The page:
First, let’s look closely at this statue of two men cock wrestling:
Second, I apologize for the fact that I’m continually harassing you to pre-order my “you already know it’s going to be retarded” horror novel This Book is Full of Spiders more than four months before it’s going to be published. Why is it so important to authors like me that you order now rather than wait for it to come out? Well, it’s because it’s probably the book’s only chance at avoiding life-crushing failure.
Let me explain.
Sadly, the success of the books/albums/movies/games/TV shows you will buy were almost entirely determined before you ever even heard about them. It doesn’t matter how awesome the work of art is, the audience can’t spend money on it if they don’t know about it. And whether or not they ever know about it is determined by a series of very large companies. Retailers have to decide whether or not they’ll stock the book or album or game or whatever, and if they do, they have to decide whether or not it’ll be out in a prominent place where everybody will see it, or if it will be crammed at the bottom of a shelf somewhere to gather dust.
Publishers/distributors/etc then decide how much money they’ll spend on promoting the thing, how many ads you’ll see and how much press their PR people will drum up. So as a new, small-time writer (or band or filmmaker or indie game developer), your first “audience” isn’t the readers/players/movie goers, it’s these companies who will decide whether or not your work will even be available to the real audience at all. So how does somebody like me go about convincing them to put it out there?
Impressive amounts of pre-orders. That’s the only card somebody like me has to play.
See, right now, at this very moment, the publisher is trying to decide how many copies of This Book is Full of Spiders to print up. Barnes and Noble and Books-A-Million and all the rest are deciding how many copies to stock, and whether they’ll be up front in the face-out “BUY THIS NEW EXCITING BOOK” section or if they will be piled in a milk crate back by the bathrooms.
Yes, the publisher is continually on the phone with these chains saying, “Oh, yeah, this is totally a real book and not just a cloud of fart jokes and plot holes” but they say that about every book. So how do the stores tell the difference between empty hype and a book that actually has fans excited and ready to buy it?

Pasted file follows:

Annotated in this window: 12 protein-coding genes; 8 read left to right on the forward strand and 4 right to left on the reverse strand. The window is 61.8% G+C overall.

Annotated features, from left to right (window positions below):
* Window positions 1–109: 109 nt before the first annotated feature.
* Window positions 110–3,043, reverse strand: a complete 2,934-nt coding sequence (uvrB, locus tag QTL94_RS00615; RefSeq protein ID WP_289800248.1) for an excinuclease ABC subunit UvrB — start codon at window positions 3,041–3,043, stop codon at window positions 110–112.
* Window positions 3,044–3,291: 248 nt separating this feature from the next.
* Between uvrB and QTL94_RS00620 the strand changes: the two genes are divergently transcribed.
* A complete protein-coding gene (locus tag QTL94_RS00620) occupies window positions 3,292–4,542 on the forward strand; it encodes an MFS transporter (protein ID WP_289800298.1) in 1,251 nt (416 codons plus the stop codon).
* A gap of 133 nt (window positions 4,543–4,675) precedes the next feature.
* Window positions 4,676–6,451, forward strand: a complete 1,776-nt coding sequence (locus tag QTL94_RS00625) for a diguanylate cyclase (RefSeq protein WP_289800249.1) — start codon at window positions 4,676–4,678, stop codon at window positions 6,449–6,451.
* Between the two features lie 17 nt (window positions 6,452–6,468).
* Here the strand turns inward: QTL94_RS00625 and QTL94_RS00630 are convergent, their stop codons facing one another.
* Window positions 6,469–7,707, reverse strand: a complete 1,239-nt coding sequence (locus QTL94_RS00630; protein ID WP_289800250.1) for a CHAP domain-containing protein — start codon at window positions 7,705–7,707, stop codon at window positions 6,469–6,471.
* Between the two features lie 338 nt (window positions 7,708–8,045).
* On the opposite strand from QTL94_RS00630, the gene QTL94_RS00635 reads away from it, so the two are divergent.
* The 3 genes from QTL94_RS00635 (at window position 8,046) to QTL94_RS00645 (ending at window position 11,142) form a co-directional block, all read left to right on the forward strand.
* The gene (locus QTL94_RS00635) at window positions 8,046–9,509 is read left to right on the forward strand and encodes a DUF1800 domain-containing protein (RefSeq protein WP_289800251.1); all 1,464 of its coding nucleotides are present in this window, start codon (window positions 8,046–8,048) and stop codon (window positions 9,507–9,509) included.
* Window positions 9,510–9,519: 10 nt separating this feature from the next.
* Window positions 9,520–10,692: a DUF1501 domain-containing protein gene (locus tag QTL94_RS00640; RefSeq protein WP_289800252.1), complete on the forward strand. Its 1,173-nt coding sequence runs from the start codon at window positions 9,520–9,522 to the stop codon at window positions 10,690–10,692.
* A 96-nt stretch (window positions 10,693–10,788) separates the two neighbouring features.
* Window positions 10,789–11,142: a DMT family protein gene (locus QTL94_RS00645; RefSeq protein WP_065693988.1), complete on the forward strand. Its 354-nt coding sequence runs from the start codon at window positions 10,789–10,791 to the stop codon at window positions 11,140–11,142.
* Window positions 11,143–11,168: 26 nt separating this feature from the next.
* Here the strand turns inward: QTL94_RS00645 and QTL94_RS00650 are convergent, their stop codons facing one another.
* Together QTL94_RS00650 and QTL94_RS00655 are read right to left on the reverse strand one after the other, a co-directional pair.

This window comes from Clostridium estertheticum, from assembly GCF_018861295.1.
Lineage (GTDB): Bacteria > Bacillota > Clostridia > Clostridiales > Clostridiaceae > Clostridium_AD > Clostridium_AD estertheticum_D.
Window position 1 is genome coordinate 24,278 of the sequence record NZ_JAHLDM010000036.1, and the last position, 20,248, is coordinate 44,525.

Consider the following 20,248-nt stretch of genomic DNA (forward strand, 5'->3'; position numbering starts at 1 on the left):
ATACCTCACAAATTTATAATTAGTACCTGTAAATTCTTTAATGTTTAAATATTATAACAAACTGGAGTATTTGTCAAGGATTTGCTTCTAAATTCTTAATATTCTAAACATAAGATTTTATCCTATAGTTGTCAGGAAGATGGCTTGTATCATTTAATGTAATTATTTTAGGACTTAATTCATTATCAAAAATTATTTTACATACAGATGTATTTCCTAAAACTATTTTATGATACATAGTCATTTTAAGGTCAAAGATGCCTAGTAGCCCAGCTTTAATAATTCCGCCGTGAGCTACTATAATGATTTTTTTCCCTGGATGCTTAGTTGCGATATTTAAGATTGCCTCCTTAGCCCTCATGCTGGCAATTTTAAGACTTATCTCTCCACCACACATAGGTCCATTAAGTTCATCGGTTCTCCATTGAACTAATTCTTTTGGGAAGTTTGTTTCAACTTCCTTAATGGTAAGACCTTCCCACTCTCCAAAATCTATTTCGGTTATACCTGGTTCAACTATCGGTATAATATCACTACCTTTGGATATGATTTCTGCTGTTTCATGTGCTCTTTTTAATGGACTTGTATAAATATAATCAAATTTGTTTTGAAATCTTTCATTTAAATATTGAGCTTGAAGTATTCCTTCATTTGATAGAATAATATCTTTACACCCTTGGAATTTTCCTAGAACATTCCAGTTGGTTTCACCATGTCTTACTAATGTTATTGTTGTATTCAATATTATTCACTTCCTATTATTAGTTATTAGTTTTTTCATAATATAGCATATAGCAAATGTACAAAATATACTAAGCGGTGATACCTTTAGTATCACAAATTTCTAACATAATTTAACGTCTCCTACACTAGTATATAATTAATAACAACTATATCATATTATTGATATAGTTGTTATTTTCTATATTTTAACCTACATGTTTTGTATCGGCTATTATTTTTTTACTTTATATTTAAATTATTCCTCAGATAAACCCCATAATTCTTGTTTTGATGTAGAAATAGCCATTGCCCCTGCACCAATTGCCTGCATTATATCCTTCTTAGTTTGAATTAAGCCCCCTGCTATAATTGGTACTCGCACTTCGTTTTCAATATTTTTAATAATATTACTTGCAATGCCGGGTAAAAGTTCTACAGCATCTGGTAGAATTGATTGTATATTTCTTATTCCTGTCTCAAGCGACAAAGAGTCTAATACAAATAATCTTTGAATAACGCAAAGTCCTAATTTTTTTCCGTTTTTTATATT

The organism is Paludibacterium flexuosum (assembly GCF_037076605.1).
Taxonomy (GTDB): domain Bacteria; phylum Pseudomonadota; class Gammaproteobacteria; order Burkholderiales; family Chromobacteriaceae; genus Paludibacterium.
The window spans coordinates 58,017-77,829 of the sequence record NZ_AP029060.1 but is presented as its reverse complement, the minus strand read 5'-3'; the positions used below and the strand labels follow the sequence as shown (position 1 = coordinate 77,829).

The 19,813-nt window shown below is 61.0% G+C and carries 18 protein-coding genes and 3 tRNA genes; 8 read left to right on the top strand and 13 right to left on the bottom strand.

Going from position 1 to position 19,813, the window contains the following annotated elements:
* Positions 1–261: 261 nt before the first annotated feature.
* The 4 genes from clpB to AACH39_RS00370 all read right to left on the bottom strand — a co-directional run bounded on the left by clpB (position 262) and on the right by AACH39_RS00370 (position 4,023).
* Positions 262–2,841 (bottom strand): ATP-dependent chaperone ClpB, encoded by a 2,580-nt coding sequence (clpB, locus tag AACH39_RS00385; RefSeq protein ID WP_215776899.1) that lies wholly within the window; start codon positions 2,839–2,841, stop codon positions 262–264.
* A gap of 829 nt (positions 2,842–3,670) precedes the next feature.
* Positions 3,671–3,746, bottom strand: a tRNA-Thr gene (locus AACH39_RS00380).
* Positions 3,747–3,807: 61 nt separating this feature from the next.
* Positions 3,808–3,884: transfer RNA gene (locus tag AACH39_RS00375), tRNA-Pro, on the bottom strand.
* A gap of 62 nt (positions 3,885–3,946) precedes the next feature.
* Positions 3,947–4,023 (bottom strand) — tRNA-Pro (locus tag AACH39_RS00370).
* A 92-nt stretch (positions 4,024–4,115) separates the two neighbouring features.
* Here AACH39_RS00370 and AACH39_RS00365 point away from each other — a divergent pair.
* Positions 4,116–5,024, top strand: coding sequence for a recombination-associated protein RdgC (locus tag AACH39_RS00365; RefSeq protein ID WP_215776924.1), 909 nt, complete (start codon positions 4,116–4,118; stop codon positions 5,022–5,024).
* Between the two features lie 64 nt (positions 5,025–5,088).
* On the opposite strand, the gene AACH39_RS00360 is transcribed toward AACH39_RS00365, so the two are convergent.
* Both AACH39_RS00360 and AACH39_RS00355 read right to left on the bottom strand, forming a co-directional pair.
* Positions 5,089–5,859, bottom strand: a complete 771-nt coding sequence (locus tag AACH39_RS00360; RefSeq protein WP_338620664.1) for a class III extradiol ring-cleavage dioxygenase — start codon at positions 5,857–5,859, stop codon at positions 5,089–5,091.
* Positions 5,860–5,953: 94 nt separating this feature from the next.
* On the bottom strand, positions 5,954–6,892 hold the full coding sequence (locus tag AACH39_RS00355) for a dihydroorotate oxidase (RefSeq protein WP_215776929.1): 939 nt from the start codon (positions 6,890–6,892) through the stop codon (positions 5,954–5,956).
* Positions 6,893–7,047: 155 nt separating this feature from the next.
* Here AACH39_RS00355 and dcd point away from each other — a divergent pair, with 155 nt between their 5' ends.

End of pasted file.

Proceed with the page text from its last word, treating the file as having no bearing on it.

It’s the only way for small-timers like me to get a spot on the stage alongside the big shots. If you say, “But what about the internet? Isn’t it all about drumming up grassroots internet support, and bypassing the suits?” Keep in mind that drumming up grass roots support from internet fans means nothing to “the suits” if those fans don’t demonstrate that they’re willing to spend money on the thing. Otherwise you just have a Snakes on a Plane situation.
This means, unfortunately, that I have to transition from a job that I dearly love (writing ridiculous shit) to the one job I would rather die than do full time (salesman). I’m not good at sales, I’m not built for it, and I detest getting in the mindset of looking out at a crowd of great, supportive fans and having to think, “Now how can I get these people to give me money from their wallets?”
But this is the game. It’s me versus several giant corporations in a cock-wrestling match. I’m the one on the right — notice how I shy away from the disturbingly erect penis in my face, recoiling from the task before me. But notice that my opponent has no such qualms.
Pre-order. If you liked John Dies at the End or the other stuff I’ve written enough to have confidence you’ll like Spiders, don’t wait. Put your order in now. I don’t care where. You can do it at Amazon, Barnes and Noble, Books-A-Million or an indie book store near you. You can reserve an electronic copy for Kindle, Nook or iTunes.
But don’t do it for me, or because you want to “support” your favorite authors or anything like that. Only do it if you want the book, and are so totally confident that you’ll enjoy it that you’re willing to pull the trigger now, even without first checking to see that I didn’t just let the rabbit stomp 140,000 words on the keyboard.
I mean obviously if the book doesn’t sell there’s no way we’ll have the money to feed him any more, and he’d probably have to be sold into one of those rabbit fighting circuits you’ve heard about.
But you shouldn’t make your decision based on that. If I as a writer haven’t earned your faith and disposable income, then I shouldn’t make any money doing this, and little Rico there should be forced out onto the cruel streets. That’s the cold reality of natural selection and the free market. It is as it should be.
Pre-order. If you want to.